A basic estate plan covers incapacity planning and the disposition of property upon death. Most individuals when thinking about estate planning planning only focus on the later part–death. When I meet with clients, I always start with the incapacity planning first. The initial focus should be on matters that can help you while you are still alive. If you are unable to make decisions about your property and your health care, it is important that you have legally delegated the authority to an agent to make those decisions on your behalf. Exploration of the the various ways of transferring property upon your death comes next. The basic tools for accomplishing these goals are the power of attorney for finances, the power of attorney for health care, and a will.
INCAPACITY PLANNING FOR HEALTH CARE DECISIONS
I use two planning tools for health care matters: a HIPAA authorization and a Health Care Power of Attorney and Living Will. The HIPAA authorization is required due to the passage in Congress of a law entitled the Health Insurance Portability and Accountability Act. This law is referred to as HIPAA. You would never know from the title of the law that it includes the provisions under which your health information may be released. This authorization is prepared in order for you to authorize individuals access to your medical records and to enable health care providers to discuss your protected health care information with those you designate in this document. In most cases you will want to list your spouse and adult children if applicable. You may also want to expand this list to include parents and friends. This authorization is limited to making information available to the authorized individuals. It does not provide the authority to make decisions on your behalf. The Health Care Power of Attorney and Living Will serves two basic purposes: it names who can make health care decisions for you if you are unable to make them for yourself and it states your preferences for end of life treatment. You may also wish to address organ donation. Even though forms for both a Health Care Power of Attorney and Living Will are available through the State of Wisconsin, many pitfalls exist in their proper preparation.
INCAPACITY PLANNING FOR FINANCIAL DECISIONS
Having a financial power of attorney allows you to name an agent to make financial decisions on your behalf. Without this document a guardianship would be necessary to grant this authority if you are unable to make decisions for yourself. During the planning process, you select the best agent and alternate agents to serve in this role. The extent of the authority whether limited or very broad is also determined. As an individual ages, additional powers may also be selected to provide for Medicaid planning. Again, basic forms available through the State of Wisconsin can provide a false sense of security since they are lacking in many provisions an experience estate planner would include.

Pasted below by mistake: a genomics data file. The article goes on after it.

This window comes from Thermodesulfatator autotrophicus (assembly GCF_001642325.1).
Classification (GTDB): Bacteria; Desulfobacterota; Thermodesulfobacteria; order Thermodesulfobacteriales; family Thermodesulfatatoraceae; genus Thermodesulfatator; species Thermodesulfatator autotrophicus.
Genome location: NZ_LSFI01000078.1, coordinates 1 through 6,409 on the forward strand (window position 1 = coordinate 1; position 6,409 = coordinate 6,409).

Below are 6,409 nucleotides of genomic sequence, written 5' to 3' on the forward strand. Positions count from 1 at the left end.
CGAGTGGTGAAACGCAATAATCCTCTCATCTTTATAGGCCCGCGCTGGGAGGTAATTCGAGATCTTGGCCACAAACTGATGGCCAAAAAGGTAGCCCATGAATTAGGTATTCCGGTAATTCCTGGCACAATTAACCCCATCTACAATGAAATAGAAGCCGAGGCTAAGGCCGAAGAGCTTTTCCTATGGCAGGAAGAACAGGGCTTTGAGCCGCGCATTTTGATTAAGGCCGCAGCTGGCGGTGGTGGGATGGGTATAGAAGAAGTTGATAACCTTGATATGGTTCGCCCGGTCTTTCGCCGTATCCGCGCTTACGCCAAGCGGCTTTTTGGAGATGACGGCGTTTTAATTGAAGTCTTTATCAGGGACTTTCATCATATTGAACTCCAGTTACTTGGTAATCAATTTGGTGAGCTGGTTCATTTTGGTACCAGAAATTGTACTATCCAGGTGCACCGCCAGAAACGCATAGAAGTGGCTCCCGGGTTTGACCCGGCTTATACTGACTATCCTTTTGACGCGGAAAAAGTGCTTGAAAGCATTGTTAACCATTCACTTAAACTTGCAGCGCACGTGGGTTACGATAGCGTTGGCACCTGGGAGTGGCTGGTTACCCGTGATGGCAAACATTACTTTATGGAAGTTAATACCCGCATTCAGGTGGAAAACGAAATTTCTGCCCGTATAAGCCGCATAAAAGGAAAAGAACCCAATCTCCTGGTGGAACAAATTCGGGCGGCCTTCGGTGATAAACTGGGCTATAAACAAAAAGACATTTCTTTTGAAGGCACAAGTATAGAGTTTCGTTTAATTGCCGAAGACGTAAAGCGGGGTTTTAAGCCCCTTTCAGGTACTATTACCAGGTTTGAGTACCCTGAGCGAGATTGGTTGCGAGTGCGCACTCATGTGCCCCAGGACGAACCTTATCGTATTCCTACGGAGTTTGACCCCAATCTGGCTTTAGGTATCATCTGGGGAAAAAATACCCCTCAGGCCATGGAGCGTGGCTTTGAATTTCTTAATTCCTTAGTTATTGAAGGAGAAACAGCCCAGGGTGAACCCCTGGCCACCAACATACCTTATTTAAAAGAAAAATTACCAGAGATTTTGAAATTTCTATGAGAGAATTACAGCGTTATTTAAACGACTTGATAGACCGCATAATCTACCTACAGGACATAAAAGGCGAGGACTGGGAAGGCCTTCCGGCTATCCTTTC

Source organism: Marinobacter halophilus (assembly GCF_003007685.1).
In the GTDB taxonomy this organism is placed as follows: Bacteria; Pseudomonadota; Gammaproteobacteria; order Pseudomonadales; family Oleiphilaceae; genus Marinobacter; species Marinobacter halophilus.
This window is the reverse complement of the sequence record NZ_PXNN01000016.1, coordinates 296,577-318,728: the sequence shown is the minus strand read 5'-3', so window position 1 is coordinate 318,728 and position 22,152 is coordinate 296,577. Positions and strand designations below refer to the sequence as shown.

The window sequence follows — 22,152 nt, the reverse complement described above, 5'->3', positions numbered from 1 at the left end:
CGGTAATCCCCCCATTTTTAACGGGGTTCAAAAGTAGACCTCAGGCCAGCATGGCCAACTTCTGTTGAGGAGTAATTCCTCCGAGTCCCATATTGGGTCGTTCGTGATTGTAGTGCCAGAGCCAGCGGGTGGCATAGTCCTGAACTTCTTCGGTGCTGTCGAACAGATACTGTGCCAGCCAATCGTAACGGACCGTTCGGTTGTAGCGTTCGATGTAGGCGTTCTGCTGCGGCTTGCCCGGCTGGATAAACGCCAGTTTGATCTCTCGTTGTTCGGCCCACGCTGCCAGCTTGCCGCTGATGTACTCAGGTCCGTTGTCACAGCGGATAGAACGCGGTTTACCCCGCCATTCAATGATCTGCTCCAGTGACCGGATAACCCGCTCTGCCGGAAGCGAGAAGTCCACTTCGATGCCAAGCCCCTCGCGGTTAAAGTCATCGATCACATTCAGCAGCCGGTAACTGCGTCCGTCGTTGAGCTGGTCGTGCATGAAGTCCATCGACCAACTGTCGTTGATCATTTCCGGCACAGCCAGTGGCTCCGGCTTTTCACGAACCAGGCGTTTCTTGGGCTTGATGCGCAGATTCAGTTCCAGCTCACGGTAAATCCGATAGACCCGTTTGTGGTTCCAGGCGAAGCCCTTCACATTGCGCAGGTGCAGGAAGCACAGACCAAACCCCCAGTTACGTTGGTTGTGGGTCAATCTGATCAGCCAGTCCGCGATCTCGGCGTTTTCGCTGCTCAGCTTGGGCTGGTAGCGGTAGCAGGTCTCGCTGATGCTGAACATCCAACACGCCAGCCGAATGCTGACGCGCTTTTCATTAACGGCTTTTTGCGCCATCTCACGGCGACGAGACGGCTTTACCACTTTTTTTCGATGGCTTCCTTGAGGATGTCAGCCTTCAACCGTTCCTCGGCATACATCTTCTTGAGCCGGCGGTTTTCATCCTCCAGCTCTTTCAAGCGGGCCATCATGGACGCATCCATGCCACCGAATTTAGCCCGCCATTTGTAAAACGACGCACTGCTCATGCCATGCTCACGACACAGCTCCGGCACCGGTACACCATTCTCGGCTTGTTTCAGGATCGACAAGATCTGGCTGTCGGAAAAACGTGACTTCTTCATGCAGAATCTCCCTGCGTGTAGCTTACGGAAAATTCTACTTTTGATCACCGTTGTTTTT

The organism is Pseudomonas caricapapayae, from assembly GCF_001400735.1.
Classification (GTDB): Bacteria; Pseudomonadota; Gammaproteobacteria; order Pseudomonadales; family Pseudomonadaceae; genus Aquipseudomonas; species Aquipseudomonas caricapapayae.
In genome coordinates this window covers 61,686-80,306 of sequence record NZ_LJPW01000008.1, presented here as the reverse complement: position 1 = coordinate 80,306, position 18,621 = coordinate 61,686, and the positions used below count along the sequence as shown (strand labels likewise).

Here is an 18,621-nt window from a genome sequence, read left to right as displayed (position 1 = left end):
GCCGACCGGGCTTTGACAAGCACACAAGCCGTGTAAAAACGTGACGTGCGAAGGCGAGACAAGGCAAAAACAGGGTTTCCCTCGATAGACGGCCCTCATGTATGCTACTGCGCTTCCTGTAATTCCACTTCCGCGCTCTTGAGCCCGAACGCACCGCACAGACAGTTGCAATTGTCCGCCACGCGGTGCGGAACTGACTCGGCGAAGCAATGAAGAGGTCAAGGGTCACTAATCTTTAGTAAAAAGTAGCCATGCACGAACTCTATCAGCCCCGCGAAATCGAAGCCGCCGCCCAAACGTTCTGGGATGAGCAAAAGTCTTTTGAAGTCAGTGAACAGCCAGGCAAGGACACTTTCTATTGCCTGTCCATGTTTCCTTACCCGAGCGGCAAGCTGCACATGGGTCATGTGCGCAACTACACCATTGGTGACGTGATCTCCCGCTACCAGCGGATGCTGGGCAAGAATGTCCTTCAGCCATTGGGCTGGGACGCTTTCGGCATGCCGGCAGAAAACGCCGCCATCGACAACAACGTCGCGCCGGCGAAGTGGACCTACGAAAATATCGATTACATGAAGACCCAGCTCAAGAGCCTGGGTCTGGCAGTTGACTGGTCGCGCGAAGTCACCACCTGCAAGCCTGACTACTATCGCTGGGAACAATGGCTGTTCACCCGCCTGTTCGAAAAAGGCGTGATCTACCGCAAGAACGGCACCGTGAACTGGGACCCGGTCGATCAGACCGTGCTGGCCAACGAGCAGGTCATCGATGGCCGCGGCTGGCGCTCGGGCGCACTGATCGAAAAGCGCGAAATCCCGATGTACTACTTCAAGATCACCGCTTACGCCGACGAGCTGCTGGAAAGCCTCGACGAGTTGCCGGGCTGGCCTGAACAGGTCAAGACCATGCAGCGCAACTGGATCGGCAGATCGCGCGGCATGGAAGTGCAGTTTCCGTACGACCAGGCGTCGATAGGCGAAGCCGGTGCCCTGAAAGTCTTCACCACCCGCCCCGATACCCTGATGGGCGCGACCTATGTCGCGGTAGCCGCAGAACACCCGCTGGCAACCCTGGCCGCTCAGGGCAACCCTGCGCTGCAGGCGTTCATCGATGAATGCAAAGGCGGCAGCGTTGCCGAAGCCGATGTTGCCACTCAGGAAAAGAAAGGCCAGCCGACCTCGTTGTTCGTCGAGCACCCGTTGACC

PLANNING FOR THE TRANSFER OF PROPERTY UPON DEATH
Property is usually transferred upon death through the use of one or more of the following tools: will, joint tenancy, beneficiary designation including payable upon death or transfer upon death directives, and trusts. A will is commonly the starting point for families with young children as the appropriate document to name guardians. Absent that need, deciding the disposition of your property upon your death and the nomination of a personal representative to administer your estate are the will’s other basic purposes. Depending on your family situation, a will may or may not be an appropriate planning tool for you. Many people believe that a will is the appropriate starting point because they are familiar with the basic concept of getting a will.
In conclusion, most planning for incapacity involves the same documents. The complexity of these documents (powers of attorney for health care and property) varies based upon your situation. The decision, however, as to whether a will is the appropriate tool upon which to transfer property upon death is not very straightforward. Whether a will should be used in your estate plan should only be determined with the assistance of a experience estate planning attorney.